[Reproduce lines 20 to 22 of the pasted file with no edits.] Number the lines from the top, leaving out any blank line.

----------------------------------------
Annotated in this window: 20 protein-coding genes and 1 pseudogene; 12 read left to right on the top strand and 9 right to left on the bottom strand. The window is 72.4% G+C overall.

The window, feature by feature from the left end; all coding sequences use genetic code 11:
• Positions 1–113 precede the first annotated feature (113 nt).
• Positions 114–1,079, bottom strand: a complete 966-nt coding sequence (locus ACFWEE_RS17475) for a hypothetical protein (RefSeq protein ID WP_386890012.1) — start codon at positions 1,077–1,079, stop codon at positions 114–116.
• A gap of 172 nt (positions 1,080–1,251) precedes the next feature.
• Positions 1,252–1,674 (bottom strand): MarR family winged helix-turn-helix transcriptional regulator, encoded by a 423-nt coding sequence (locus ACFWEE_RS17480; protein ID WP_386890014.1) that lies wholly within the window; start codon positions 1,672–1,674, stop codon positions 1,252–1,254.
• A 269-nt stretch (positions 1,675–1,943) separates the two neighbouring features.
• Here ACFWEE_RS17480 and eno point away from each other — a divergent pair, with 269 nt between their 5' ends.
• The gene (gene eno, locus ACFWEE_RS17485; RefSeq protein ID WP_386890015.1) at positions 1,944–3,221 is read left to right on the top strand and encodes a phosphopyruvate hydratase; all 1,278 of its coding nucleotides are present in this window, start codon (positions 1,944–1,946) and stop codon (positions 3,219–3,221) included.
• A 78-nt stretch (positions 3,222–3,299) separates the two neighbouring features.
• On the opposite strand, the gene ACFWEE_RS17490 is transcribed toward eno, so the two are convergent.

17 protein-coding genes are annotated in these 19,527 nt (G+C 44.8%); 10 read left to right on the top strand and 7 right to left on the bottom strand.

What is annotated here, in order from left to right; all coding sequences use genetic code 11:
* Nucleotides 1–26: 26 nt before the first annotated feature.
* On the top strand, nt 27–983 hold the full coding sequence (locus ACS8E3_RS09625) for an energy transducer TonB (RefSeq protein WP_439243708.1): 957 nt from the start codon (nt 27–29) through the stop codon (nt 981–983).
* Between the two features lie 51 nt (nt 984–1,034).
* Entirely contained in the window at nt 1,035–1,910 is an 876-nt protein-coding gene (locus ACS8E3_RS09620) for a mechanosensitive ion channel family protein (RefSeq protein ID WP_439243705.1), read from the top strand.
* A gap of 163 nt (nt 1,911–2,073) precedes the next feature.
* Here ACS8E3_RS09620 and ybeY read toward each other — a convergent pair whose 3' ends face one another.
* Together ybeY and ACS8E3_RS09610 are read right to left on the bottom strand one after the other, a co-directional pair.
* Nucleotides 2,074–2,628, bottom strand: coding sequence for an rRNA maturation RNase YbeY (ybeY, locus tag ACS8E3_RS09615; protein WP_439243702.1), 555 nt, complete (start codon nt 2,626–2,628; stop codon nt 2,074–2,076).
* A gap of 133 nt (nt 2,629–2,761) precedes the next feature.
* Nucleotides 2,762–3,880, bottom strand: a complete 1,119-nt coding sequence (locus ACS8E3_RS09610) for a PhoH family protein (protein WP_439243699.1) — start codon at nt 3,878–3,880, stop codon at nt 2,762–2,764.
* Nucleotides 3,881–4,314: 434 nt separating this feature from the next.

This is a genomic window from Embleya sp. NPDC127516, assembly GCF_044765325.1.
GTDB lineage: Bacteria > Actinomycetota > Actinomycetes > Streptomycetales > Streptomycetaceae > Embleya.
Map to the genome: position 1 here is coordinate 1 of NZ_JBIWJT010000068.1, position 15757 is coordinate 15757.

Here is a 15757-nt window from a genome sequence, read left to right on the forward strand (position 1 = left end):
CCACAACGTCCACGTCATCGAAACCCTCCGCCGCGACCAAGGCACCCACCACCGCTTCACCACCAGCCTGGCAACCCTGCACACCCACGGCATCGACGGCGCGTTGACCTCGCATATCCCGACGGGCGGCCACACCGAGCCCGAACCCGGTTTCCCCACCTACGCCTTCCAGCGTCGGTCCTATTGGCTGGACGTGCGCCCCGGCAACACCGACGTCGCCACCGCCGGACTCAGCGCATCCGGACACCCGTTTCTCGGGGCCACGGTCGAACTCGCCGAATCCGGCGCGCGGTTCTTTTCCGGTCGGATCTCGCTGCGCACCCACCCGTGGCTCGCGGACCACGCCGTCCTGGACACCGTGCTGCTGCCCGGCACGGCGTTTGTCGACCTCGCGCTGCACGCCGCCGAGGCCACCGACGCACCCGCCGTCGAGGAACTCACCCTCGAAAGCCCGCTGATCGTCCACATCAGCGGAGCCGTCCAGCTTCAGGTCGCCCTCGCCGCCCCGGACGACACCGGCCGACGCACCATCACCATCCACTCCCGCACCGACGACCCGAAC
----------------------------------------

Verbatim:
* Together ybeY and ACS8E3_RS09610 are read right to left on the bottom strand one after the other, a co-directional pair.
* Nucleotides 2,074–2,628, bottom strand: coding sequence for an rRNA maturation RNase YbeY (ybeY, locus tag ACS8E3_RS09615; protein WP_439243702.1), 555 nt, complete (start codon nt 2,626–2,628; stop codon nt 2,074–2,076).
* A gap of 133 nt (nt 2,629–2,761) precedes the next feature.